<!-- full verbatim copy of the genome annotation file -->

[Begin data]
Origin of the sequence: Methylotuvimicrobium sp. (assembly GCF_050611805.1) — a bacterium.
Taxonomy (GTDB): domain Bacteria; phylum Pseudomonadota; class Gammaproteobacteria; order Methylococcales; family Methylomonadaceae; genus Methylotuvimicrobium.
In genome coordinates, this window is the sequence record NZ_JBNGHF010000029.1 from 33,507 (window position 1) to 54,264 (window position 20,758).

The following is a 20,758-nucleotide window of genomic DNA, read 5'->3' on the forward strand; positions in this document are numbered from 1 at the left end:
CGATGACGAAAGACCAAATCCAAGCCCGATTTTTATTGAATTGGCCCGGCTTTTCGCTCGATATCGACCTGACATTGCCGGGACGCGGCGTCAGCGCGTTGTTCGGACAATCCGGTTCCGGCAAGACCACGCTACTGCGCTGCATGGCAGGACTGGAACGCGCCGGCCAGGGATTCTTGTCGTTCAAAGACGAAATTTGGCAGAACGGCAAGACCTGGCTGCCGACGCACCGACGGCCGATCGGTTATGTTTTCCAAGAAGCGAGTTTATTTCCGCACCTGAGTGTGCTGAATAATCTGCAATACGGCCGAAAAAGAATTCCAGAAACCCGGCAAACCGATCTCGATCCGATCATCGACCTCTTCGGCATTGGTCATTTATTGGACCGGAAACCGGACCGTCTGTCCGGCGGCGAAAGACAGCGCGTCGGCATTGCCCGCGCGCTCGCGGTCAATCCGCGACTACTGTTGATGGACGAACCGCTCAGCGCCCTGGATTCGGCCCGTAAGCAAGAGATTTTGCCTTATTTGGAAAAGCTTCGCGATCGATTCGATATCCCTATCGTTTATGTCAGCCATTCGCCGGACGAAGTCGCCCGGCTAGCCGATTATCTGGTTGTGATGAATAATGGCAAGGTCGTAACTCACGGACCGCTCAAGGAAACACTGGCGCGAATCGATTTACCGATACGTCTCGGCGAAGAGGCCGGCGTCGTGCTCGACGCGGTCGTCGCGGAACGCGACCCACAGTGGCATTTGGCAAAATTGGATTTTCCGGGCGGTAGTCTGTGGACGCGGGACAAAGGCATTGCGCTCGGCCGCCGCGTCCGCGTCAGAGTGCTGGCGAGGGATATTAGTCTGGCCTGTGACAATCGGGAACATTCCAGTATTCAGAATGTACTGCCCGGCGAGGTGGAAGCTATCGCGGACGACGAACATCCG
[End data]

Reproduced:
Origin of the sequence: Methylotuvimicrobium sp. (assembly GCF_050611805.1) — a bacterium.
Taxonomy (GTDB): domain Bacteria; phylum Pseudomonadota; class Gammaproteobacteria; order Methylococcales; family Methylomonadaceae; genus Methylotuvimicrobium.
In genome coordinates, this window is the sequence record NZ_JBNGHF010000029.1 from 33,507 (window position 1) to 54,264 (window position 20,758).

The following is a 20,758-nucleotide window of genomic DNA, read 5'->3' on the forward strand; positions in this document are numbered from 1 at the left end:
CGATGACGAAAGACCAAATCCAAGCCCGATTTTTATTGAATTGGCCCGGCTTTTCGCTCGATATCGACCTGACATTGCCGGGACGCGGCGTCAGCGCGTTGTTCGGACAATCCGGTTCCGGCAAGACCACGCTACTGCGCTGCATGGCAGGACTGGAACGCGCCGGCCAGGGATTCTTGTCGTTCAAAGACGAAATTTGGCAGAACGGCAAGACCTGGCTGCCGACGCACCGACGGCCGATCGGTTATGTTTTCCAAGAAGCGAGTTTATTTCCGCACCTGAGTGTGCTGAATAATCTGCAATACGGCCGAAAAAGAATTCCAGAAACCCGGCAAACCGATCTCGATCCGATCATCGACCTCTTCGGCATTGGTCATTTATTGGACCGGAAACCGGACCGTCTGTCCGGCGGCGAAAGACAGCGCGTCGGCATTGCCCGCGCGCTCGCGGTCAATCCGCGACTACTGTTGATGGACGAACCGCTCAGCGCCCTGGATTCGGCCCGTAAGCAAGAGATTTTGCCTTATTTGGAAAAGCTTCGCGATCGATTCGATATCCCTATCGTTTATGTCAGCCATTCGCCGGACGAAGTCGCCCGGCTAGCCGATTATCTGGTTGTGATGAATAATGGCAAGGTCGTAACTCACGGACCGCTCAAGGAAACACTGGCGCGAATCGATTTACCGATACGTCTCGGCGAAGAGGCCGGCGTCGTGCTCGACGCGGTCGTCGCGGAACGCGACCCACAGTGGCATTTGGCAAAATTGGATTTTCCGGGCGGTAGTCTGTGGACGCGGGACAAAGGCATTGCGCTCGGCCGCCGCGTCCGCGTCAGAGTGCTGGCGAGGGATATTAGTCTGGCCTGTGACAATCGGGAACATTCCAGTATTCAGAATGTACTGCCCGGCGAGGTGGAAGCTATCGCGGACGACGAACATCCG